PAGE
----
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Advice for football parents

Advice for football parents

As parents, our ultimate wish for our children is for them to be safe, happy and healthy. Much of their future lives as independent adults is influenced by the experiences they have during their childhoods, so it's no surprise that we make every possible effort when they’re young to encourage them to pursue their interests. And, while we at Avec Sport won’t pretend to be parenting experts, we have learned a thing or two about how to become a good football parent.

If your child has taken an interest in youth football, there are a number of things you can do to encourage them to stick to it during their childhood and beyond. Football has a wide range of health, fitness and social benefits, especially for youth players, so any steps you can take to help them take part in practices, try their best in matches and have fun all the while are well worth the effort. 

How can I be a good football parent?

Parenting can be a battle under any circumstances, but when it comes to helping your child become the best, happiest young footballer they can be, we have a few tips that might make it a little easier. Read our five top tips to becoming a great youth football parent below.

  1. Attend football matches

Perhaps the most important way to show your support and get involved in your child’s footballing life is to attend their football matches as often as possible. Truly important events to young footballers, having parents on the sidelines, congratulating them when they make a good pass or score a goal, can act as a huge motivator for kids. While you yourself will know that putting in effort elsewhere, whether that be washing their dirty football kits or driving them to training sessions, is vital to their growth as a player, these big events are likely to stand out in their mind, so prioritise attending them wherever possible.

Another important top tip for football parents while attending matches is to follow the coach’s requests for behaviour. Watching your child struggle or excel can be difficult, and yelling encouragement or directions may be tempting, but avoiding this is best. All too often, shouted instructions of “kick it” and “take the shot” can knock a child off balance, increasing their stress levels and impacting their confidence. Instead, leave them to make their plays, sharing encouragement and cheers after the goal has been scored or when at home.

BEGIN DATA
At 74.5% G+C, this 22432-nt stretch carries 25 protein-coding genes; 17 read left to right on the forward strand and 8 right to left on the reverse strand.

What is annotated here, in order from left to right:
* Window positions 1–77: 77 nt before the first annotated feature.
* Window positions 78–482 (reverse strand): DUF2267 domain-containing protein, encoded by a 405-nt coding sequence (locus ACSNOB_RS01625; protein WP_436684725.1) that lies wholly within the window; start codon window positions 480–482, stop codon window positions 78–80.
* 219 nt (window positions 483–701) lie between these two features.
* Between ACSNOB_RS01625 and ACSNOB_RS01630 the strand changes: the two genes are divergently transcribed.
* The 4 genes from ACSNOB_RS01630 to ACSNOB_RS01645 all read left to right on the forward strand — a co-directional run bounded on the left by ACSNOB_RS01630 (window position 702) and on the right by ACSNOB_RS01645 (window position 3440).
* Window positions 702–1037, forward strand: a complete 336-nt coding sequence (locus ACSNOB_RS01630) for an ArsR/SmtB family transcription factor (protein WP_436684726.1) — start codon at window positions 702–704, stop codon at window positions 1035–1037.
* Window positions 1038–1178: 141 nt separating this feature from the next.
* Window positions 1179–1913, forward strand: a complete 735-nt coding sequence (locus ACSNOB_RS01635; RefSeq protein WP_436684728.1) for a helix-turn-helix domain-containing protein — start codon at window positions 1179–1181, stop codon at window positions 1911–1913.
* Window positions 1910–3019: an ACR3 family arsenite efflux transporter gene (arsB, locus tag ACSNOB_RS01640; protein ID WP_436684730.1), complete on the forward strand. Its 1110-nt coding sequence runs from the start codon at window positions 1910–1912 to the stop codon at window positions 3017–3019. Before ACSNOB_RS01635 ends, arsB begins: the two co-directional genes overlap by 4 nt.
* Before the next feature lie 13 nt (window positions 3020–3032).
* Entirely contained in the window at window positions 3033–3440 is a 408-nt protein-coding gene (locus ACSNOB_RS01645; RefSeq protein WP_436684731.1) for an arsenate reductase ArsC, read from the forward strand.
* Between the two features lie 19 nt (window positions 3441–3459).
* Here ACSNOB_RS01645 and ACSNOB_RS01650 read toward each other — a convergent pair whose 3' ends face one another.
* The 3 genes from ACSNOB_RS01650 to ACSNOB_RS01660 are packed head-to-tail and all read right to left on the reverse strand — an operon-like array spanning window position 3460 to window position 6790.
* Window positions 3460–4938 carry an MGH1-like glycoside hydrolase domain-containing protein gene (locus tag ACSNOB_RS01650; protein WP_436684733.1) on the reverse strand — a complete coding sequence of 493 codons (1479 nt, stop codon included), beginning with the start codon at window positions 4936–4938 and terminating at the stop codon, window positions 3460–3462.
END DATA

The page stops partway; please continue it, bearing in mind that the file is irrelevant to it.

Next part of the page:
1. Prioritise praise over criticism

If you’re a football parent who plays the game yourself, or just loves the sport as a fan, it can be tempting to share your wisdom with your new player. Even so, it’s important to keep the roles of football parent and coach completely separate. This is because, while giving hints and tips after watching a match may feel like a good way to show interest, it's important to understand that the team coach will do the same when the opportunity arises. This means that, a single suggestion to practice accurate passing is doubled, causing potential damage to confidence and the motivation to improve.

Don’t worry about their progress. Everything they need to know will be shared with them by their coach in a fun, encouraging environment - they won’t develop slower without your assistance - and the role of encouraging, praising parent is equally, if not more, important to their ongoing love for the sport.

  1. Make space for football at home

It can be easy when picking up hobbies like football, which require a lot of time and commitment to become fully involved in, to drop out when the initial excitement starts to die down. As a football parent, your task is to try to keep this excitement going and one way to do that is to make space for football in your home. 

By this we don’t mean kick the ball around the living room, smashing everything in sight. Instead, we recommend doing small things with your child like watching football matches together, playing at home in the garden or even just chatting about football practice and matches over dinner. Anything you can do to show your child that you have taken an interest in their hobby, and that they’re welcome to share it with you in whatever way they want, will help boost their motivation and excitement for the sport.

  1. Reduce emphasis on winning

There’s a reason the phrase ‘It’s not about the winning, but the taking part’ has been around for so long - it’s true. If your child is new to the sport especially, and all their experiences with football have been watching professional matches, it won’t be a surprise if their focus is on winning the game. Unfortunately, this mentality can be very damaging to youth footballers who will feel heightened pressure during matches to win, rather than simply to play their best and enjoy themselves. As a youth football parent, try to help your child focus on having fun and developing their skills rather than piling on any all-or-nothing pressure.

  1. Provide footballing essentials

Praise, encouragement and engagement are all cost-free ways of becoming the best football parent you can be, but there’s no denying that having a child involved in football requires some time, effort and monetary investment. In order to help your child get involved in football, you’ll need to commit to transporting them to football games and practice sessions, as well as kitting them out with their own football training wear, kit and, if they want to practice at home, some extra equipment such as their own football. 

Fortunately, at Avec Sport, we design durable and long-lasting youth football kits which are perfect for kids to wear on the pitch with pride. Our kits include football socks, shorts, customisable jerseys and more, so you can find everything you need for your budding footballer online at Avec Sport.